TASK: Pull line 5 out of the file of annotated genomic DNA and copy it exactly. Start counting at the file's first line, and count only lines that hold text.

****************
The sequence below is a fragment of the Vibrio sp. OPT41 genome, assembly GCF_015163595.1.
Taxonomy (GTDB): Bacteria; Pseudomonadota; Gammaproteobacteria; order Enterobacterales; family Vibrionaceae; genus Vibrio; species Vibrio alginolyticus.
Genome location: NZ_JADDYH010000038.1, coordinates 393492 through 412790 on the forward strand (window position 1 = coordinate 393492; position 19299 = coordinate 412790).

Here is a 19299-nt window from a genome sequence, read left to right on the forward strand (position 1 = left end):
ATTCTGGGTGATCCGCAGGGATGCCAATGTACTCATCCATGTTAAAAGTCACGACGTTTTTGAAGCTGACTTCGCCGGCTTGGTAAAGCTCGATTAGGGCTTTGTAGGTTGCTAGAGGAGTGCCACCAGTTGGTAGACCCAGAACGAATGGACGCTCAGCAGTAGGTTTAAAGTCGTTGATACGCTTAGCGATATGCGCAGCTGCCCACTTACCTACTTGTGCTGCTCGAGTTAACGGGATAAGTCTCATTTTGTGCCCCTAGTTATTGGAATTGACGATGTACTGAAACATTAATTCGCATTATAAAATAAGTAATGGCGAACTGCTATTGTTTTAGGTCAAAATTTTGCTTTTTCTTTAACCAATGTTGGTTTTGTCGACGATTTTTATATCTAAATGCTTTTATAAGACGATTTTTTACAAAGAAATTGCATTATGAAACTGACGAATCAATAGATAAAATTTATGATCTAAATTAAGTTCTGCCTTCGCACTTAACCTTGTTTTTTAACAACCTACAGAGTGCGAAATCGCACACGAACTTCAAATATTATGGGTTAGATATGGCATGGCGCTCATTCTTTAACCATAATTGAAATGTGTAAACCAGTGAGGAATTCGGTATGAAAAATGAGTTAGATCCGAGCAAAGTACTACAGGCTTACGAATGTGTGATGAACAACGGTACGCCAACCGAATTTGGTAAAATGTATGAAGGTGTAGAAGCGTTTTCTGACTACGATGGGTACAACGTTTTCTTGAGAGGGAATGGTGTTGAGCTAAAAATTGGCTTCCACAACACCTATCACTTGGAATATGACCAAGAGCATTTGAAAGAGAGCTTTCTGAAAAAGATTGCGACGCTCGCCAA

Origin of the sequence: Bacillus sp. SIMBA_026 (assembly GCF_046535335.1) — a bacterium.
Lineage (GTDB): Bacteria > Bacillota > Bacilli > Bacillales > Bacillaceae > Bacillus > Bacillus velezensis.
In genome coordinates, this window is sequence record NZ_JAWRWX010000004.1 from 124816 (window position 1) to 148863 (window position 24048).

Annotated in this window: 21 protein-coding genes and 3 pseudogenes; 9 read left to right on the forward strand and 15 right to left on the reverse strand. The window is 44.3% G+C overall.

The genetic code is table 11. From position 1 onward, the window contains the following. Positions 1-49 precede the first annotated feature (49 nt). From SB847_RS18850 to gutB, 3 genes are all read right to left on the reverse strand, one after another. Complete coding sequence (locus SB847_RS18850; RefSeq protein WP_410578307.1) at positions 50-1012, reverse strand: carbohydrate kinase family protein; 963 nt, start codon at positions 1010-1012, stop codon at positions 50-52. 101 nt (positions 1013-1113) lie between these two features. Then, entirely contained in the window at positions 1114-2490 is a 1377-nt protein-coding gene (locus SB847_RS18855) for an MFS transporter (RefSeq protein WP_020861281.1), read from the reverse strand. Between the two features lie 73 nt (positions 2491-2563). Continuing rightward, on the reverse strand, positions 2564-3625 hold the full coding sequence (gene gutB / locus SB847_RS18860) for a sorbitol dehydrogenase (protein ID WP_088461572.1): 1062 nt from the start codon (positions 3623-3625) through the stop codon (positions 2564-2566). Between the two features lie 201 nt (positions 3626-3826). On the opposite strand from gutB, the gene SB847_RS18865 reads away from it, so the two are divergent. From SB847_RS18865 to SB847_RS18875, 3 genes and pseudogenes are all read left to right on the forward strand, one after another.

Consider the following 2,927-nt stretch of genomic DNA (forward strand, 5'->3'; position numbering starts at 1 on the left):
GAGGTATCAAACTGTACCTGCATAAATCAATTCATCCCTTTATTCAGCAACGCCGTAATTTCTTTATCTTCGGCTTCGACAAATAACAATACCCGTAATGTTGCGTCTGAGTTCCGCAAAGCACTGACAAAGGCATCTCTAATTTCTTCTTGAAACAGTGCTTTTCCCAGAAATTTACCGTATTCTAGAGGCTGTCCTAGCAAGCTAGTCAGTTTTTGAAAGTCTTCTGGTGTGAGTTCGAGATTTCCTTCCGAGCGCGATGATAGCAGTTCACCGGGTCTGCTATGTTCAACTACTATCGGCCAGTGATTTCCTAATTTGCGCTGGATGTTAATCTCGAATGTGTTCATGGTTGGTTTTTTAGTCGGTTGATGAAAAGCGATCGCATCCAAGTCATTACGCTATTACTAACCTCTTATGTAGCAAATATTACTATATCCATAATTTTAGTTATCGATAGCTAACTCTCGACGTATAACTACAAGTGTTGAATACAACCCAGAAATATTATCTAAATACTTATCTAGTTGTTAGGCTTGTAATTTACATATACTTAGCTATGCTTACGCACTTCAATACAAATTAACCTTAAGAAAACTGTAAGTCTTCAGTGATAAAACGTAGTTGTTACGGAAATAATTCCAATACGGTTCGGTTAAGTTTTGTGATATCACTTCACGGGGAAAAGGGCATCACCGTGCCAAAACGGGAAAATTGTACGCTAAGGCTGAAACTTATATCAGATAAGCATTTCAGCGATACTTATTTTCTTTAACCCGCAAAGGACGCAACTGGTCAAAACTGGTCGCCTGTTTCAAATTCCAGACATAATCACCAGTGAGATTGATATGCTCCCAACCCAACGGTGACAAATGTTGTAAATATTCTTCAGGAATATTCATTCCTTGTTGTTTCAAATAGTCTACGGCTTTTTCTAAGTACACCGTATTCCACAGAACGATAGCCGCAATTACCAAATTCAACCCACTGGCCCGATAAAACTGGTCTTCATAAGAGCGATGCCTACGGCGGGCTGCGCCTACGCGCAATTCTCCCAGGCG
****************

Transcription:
ATTCTGGGTGATCCGCAGGGATGCCAATGTACTCATCCATGTTAAAAGTCACGACGTTTTTGAAGCTGACTTCGCCGGCTTGGTAAAGCTCGATTAGGGCTTTGTAGGTTGCTAGAGGAGTGCCACCAGTTGGTAGACCCAGAACGAATGGACGCTCAGCAGTAGGTTTAAAGTCGTTGATACGCTTAGCGATATGCGCAGCTGCCCACTTACCTACTTGTGCTGCTCGAGTTAACGGGATAAGTCTCATTTTGTGCCCCTAGTTATTGGAATTGACGATGTACTGAAACATTAATTCGCATTATAAAATAAGTAATGGCGAACTGCTATTGTTTTAGGTCAAAATTTTGCTTTTTCTTTAACCAATGTTGGTTTTGTCGACGATTTTTATATCTAAATGCTTTTATAAGACGATTTTTTACAAAGAAATTGCATTATGAAACTGACGAATCAATAGATAAAATTTATGATCTAAATTAAGTTCTGCCTTCGCACTTAACCTTGTTTTTTAACAACCTACAGAGTGCGAAATCGCACACGAACTTCAAATATTATGGGTTAGATATGGCATGGCGCTCATTCTTTAACCATAATTGAAATGTGTAAACCAGTGAGGAATTCGGTATGAAAAATGAGTTAGATCCGAGCAAAGTACTACAGGCTTACGAATGTGTGATGAACAACGGTACGCCAACCGAATTTGGTAAAATGTATGAAGGTGTAGAAGCGTTTTCTGACTACGATGGGTACAACGTTTTCTTGAGAGGGAATGGTGTTGAGCTAAAAATTGGCTTCCACAACACCTATCACTTGGAATATGACCAAGAGCATTTGAAAGAGAGCTTTCTGAAAAAGATTGCGACGCTCGCCAA